The United Kingdom's National Health Service (NHS)
The National Health Service (NHS) is an entirely free public health system set up in the late 1940's to meet the health needs of the entire UK population, in delivering excellence of care as well as free and equal access to all.
The National Health Service (NHS) is the largest single employer within the UK, employing over a million people, which amounts to approximately 5% of the UK working population.
The majority of the UK Public uses the NHS versus the private hospital system.
The NHS is funded through the tax system and every working individual is required to contribute to the NHS system through paying taxes which is directly apportioned to their level of income. The NHS's infrastructure is able to provide the full spectrum of health services to the public from acute emergency care, research and development through to primary care services which provide ongoing community care.
The NHS is a leader in many clinical fields in research and development with nurses often taking a lead role in developing evidence based best practice methods. NHS Trusts are teaching hospitals and are attached to universities where by staff are encouraged to further develop their post graduate training through specialist courses.
NHS Salary and NHS Nursing Grading System
The NHS (National Health Service) has its own unique grading system where all health professionals including nurses are graded according to their level of qualifications and experience.
The Grading system for registered nurses in the UK NHS is as follows:
*A to C Grade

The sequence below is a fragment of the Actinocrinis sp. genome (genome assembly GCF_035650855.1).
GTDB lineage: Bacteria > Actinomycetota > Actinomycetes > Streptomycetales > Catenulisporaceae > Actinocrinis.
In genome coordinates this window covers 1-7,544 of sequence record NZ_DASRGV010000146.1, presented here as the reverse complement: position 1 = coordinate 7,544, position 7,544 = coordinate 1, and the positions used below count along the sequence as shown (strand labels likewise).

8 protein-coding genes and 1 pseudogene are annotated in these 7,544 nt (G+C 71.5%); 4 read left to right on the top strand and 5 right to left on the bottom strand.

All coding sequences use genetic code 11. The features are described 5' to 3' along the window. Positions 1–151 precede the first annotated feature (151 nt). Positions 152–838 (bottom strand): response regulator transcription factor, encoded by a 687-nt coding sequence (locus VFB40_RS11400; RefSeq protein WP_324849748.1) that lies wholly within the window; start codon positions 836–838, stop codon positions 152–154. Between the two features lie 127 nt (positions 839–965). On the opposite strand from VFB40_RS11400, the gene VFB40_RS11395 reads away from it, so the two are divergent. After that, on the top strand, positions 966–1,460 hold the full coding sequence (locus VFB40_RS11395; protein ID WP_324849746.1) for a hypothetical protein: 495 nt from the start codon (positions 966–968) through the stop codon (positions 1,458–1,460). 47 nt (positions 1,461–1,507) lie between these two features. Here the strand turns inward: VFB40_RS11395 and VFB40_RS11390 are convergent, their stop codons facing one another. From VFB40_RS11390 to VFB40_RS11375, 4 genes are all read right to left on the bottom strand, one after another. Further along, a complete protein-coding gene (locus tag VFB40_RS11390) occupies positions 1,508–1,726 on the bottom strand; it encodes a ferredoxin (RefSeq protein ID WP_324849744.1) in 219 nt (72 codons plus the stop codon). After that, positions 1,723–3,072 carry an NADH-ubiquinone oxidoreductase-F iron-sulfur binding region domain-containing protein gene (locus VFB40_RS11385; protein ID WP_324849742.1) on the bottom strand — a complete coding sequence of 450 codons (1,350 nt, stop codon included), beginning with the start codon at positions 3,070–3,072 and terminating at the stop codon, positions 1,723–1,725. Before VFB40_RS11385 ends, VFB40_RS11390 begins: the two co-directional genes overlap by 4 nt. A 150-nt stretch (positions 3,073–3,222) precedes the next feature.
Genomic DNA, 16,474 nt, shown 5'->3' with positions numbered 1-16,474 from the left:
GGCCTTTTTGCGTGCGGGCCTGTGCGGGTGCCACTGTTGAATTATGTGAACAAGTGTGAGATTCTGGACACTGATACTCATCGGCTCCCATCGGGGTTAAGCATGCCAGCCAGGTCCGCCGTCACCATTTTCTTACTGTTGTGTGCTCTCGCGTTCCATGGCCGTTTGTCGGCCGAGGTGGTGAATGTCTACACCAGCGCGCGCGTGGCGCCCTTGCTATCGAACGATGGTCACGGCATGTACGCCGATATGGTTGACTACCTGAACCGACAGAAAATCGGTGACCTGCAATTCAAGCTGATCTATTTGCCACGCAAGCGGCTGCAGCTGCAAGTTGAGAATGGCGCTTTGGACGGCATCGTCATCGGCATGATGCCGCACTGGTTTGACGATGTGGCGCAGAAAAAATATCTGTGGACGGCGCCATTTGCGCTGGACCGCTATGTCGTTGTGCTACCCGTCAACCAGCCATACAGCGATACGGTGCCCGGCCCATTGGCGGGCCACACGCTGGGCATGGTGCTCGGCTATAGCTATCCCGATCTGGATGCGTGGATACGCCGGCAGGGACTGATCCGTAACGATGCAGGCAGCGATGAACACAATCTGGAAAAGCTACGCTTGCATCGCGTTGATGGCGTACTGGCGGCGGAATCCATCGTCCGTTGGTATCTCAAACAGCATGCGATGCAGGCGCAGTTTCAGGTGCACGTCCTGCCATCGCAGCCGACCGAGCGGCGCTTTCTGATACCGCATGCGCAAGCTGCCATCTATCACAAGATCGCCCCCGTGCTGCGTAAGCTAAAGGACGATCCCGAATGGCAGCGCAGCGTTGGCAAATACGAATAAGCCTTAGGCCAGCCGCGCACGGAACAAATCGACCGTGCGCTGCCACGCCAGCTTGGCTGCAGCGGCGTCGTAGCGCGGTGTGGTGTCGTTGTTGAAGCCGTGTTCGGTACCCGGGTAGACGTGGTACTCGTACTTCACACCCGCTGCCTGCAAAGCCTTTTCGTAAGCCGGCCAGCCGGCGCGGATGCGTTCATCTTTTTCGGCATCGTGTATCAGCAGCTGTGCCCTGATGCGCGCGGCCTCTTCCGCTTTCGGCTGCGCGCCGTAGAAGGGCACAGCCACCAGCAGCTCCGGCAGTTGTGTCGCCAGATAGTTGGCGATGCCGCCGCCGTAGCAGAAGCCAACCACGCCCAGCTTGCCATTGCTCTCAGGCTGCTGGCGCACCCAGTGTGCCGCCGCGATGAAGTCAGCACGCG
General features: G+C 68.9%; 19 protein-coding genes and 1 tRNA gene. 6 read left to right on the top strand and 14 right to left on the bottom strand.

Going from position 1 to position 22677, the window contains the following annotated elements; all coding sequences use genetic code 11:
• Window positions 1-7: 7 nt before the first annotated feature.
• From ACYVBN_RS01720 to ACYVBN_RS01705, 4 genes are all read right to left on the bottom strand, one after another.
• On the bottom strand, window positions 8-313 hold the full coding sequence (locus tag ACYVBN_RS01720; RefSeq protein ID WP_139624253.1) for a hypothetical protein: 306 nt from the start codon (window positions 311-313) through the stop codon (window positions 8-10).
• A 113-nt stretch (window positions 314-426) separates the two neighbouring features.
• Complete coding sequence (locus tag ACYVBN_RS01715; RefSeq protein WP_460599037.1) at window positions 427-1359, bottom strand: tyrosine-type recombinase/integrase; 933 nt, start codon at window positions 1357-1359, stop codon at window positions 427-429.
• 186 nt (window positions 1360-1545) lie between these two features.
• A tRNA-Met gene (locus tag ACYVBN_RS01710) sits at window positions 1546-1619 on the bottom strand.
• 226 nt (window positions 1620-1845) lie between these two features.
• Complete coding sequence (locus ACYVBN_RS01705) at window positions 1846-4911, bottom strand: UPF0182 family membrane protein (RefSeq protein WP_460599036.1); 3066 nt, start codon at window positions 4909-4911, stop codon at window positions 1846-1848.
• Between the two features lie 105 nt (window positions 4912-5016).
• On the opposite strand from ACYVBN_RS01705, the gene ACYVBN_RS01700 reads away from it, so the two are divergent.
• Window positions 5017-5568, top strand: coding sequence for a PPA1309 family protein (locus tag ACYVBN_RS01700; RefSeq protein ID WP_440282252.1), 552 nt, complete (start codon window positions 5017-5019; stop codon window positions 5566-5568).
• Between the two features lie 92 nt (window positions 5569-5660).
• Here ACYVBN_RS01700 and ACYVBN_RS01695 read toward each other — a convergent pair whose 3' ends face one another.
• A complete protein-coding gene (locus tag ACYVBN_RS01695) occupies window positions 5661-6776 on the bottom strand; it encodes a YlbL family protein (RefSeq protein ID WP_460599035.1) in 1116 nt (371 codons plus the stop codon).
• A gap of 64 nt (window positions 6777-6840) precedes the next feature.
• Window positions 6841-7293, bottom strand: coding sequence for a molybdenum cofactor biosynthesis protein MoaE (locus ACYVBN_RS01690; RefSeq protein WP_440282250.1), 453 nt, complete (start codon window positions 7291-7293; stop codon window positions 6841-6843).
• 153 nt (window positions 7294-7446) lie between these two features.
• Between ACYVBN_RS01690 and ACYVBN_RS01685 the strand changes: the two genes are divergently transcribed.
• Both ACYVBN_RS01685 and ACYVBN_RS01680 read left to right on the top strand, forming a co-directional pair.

- D Grade for newly qualified staff registered Nurses.
- E Grade is for experienced staff with usually one to two years experience in the specific specialty area they are working
- F Grade are also known as senior staff nurses and are regularly in charge of shifts. F grades also usually have specific post graduate education and training in order to apply for this position.
- G Grade are also Known as Sister or Charge Nurses with a major component of their job involving management skills as well as being clinical specialists in the areas they are managing.
- H Grade also known as Lead Managers and usually manage more than one department or ward and are responsible on a directorate level for many aspects of their directorate's performance management.
- I Grade also known as Modern Matrons and their primary focus is management with a clinical focus and are usually specialist nurse who have both vast clinical and managerial experience in their specific specialty.
- ODP is an operating Department Practitioner who has either Stand Alone NHS Approved Qualification as an Operating Department Practitioner or is a Registered Nurse who has studied a post graduate course to obtain this qualification. ODPs are graded as F Grades or Higher within the NHS.
is a classification for health care workers who do not qualify as Registered Nurses or Midwives as they have not completed an NMC approved three year Nursing/ Midwifery Hospital Training Programme or Nursing University Bachelor/Diploma. They are often referred to as Health Care Assistants and Assistants in Nursing and provide a vital support role in wards and Departments throughout both the NHS and United Kingdom private hospital system.
Each Grade has four to five incremental points which are indexed on an annual basis. To apply for the next Grade (e.g. from E to F grade) of the NHS Pay scale, you will usually be required to place an application and attend an interview. If you would like to go to www.geniushealth.com/info/nhs-pay/nursing-pay-rates.html